I really like the spirit of your bike. It totally embodies the attitude we took with our bikes as kids. We used to take junked bikes, take them apart, swap parts and rattle can them in crazy model paint colors. Then, with paper route and allowance money in hand, we'd head down to the Western Auto for a cool headlight, sparkle saddle or a slick tire. I learned a lot about bikes, things that I use to this day! Please post pictures of your progress and thanks for sparking some great memories.
 

cbustapeck

Finally riding a big boys bike
I really like the spirit of your bike. It totally embodies the attitude we took with our bikes as kids. We used to take junked bikes, take them apart, swap parts and rattle can them in crazy model paint colors. Then, with paper route and allowance money in hand, we'd head down to the Western Auto for a cool headlight, sparkle saddle or a slick tire. I learned a lot about bikes, things that I use to this day! Please post pictures of your progress and thanks for sparking some great memories.
I hadn't thought about it that way. Thank you for that insight!
 

coasterbrakejunkie1969

Finally riding a big boys bike
Really Nicely done, I would love a crate but the new ones are the only ones in my price range. Your right the huge grin is a good gage of a bikes intrinsic value. I'm reconsidering buying a repo then i will have one in my collection.
 

cbustapeck

Finally riding a big boys bike
Really Nicely done, I would love a crate but the new ones are the only ones in my price range. Your right the huge grin is a good gage of a bikes intrinsic value. I'm reconsidering buying a repo then i will have one in my collection.

My big thought from all of this is to not go into it expecting to get a copy of a 1970 (or whatever) Krate. What you are getting is a great embodiment of the *idea* and *feel* of what a Krate is supposed to be.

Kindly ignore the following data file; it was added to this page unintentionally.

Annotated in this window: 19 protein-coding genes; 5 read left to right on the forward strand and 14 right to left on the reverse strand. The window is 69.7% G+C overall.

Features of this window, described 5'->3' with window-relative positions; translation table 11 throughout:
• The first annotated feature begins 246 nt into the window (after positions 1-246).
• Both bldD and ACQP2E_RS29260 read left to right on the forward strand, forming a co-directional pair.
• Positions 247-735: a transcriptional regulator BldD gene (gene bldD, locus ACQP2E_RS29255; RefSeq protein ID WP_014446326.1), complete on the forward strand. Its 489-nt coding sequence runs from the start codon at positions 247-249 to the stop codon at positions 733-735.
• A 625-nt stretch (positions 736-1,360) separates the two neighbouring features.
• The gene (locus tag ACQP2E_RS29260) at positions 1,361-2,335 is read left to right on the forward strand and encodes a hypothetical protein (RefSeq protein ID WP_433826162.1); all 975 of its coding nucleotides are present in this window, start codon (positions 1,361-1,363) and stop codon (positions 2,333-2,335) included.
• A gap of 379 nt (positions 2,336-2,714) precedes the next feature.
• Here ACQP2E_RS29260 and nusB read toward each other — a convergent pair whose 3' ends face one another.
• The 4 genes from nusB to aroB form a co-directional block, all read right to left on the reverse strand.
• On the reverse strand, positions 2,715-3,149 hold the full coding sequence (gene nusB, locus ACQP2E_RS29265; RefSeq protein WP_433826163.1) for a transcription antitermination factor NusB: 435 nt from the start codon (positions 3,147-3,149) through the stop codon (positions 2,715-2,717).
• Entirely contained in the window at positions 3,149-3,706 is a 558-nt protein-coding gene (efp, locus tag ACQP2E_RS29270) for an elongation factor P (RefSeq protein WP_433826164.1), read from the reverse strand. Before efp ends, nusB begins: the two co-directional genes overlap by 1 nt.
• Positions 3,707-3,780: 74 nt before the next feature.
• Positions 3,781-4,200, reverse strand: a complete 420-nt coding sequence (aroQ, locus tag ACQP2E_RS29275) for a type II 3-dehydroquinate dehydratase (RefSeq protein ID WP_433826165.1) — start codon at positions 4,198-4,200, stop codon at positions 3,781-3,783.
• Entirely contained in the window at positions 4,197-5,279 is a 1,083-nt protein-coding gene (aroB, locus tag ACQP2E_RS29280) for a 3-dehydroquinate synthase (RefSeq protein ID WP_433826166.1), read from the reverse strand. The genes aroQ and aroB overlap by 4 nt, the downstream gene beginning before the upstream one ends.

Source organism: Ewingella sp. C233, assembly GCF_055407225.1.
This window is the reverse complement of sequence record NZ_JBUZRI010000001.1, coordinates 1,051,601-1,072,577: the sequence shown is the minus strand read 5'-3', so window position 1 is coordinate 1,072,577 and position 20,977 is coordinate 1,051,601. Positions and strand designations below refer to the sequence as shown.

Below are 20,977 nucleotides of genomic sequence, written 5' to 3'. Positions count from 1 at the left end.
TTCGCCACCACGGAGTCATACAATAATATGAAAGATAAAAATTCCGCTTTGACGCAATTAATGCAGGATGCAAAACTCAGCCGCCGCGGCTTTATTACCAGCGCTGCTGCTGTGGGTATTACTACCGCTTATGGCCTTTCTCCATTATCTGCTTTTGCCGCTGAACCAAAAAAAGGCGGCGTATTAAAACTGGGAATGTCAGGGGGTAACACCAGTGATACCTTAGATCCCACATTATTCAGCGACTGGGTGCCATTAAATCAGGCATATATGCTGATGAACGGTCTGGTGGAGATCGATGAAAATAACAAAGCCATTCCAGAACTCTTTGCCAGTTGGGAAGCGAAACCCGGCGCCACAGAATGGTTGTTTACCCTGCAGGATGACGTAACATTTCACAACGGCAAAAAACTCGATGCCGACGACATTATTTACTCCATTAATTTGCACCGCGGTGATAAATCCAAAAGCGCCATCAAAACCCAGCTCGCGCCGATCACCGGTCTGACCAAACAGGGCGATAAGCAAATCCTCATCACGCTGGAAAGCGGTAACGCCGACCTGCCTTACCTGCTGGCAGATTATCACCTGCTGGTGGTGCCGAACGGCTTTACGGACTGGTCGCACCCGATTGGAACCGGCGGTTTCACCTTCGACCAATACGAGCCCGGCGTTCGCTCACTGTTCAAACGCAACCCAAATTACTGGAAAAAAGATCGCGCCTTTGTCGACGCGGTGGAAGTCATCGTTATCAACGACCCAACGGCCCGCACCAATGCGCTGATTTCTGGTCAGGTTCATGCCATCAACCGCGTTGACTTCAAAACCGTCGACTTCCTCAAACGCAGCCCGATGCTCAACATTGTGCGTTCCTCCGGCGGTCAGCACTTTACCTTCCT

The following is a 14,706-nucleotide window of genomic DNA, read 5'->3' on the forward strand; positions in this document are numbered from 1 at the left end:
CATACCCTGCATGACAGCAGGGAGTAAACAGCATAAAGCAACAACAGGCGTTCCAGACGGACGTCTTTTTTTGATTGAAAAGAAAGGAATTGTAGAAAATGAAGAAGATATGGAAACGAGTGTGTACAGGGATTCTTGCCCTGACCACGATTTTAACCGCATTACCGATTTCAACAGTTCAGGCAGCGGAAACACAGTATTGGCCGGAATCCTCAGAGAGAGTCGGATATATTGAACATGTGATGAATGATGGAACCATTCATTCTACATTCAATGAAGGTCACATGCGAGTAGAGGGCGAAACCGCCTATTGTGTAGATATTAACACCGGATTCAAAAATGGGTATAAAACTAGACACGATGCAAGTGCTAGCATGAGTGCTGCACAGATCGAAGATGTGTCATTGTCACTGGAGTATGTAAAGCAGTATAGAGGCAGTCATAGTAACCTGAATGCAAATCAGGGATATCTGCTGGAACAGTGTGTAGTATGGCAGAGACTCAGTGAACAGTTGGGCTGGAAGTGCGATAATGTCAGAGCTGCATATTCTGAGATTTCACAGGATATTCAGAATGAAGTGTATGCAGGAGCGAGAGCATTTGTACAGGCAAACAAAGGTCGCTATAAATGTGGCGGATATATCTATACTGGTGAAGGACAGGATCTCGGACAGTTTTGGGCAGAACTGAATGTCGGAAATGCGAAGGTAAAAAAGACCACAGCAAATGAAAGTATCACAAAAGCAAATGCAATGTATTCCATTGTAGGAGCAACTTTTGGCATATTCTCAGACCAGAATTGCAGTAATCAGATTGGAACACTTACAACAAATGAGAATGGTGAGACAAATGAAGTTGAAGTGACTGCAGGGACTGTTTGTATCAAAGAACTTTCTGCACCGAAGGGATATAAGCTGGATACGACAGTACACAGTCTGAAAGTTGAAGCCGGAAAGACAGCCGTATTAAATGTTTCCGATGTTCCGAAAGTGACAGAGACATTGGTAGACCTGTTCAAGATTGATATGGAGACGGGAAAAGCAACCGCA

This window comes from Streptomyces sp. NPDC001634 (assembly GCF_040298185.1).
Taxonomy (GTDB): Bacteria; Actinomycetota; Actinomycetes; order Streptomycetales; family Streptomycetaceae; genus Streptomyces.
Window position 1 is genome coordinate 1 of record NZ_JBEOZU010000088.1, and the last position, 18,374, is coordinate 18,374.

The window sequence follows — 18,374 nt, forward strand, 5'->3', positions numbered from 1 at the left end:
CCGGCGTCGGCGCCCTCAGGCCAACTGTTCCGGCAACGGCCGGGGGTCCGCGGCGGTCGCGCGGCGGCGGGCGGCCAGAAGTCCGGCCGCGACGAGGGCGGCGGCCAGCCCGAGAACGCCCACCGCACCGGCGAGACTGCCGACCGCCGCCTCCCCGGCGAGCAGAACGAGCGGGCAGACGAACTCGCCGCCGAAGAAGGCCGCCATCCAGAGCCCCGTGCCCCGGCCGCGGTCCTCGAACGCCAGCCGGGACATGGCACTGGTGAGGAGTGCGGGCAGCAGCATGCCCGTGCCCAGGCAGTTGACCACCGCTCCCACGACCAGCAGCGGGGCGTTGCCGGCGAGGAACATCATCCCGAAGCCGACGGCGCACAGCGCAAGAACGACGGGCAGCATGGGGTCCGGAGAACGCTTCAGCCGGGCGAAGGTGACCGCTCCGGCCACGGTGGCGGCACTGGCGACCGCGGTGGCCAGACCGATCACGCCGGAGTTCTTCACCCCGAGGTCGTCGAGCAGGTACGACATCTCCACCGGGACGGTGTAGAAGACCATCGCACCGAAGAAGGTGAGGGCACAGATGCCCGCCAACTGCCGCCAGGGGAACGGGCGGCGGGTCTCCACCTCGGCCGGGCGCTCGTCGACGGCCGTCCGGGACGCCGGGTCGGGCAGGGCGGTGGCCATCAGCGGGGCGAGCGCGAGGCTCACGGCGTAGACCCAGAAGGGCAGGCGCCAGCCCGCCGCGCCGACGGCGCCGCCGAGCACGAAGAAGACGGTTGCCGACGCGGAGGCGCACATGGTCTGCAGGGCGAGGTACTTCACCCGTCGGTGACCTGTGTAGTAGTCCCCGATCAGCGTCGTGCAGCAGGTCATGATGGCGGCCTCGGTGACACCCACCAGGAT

Do it!
 

gben

Finally riding a big boys bike
How many of you had an Orange Krate Schwinn 40 or more years ago before they were collectors items? I did and I gave it away when I moved out of my parents house. It was heavy and the springer front was not as stable at high-speed as a standard front fork. Kids don't need five-speeds like that Krate had either, just one more thing to break and ad weight. But it is the "American Way" to always want more of anything and participate in fashion trends, and that is all the Krate is here for now and the only reason it was here in the 60s.
 

cbustapeck

Finally riding a big boys bike
Additional thoughts:
  • The hand grips are really sticky, not like the hard, smooth surface that 1960s have. They pick up grease marks from dirty hands really easily. If you aren't regularly working on your bike, it may not be an issue, but for me, it's almost enough to make me want to replace them.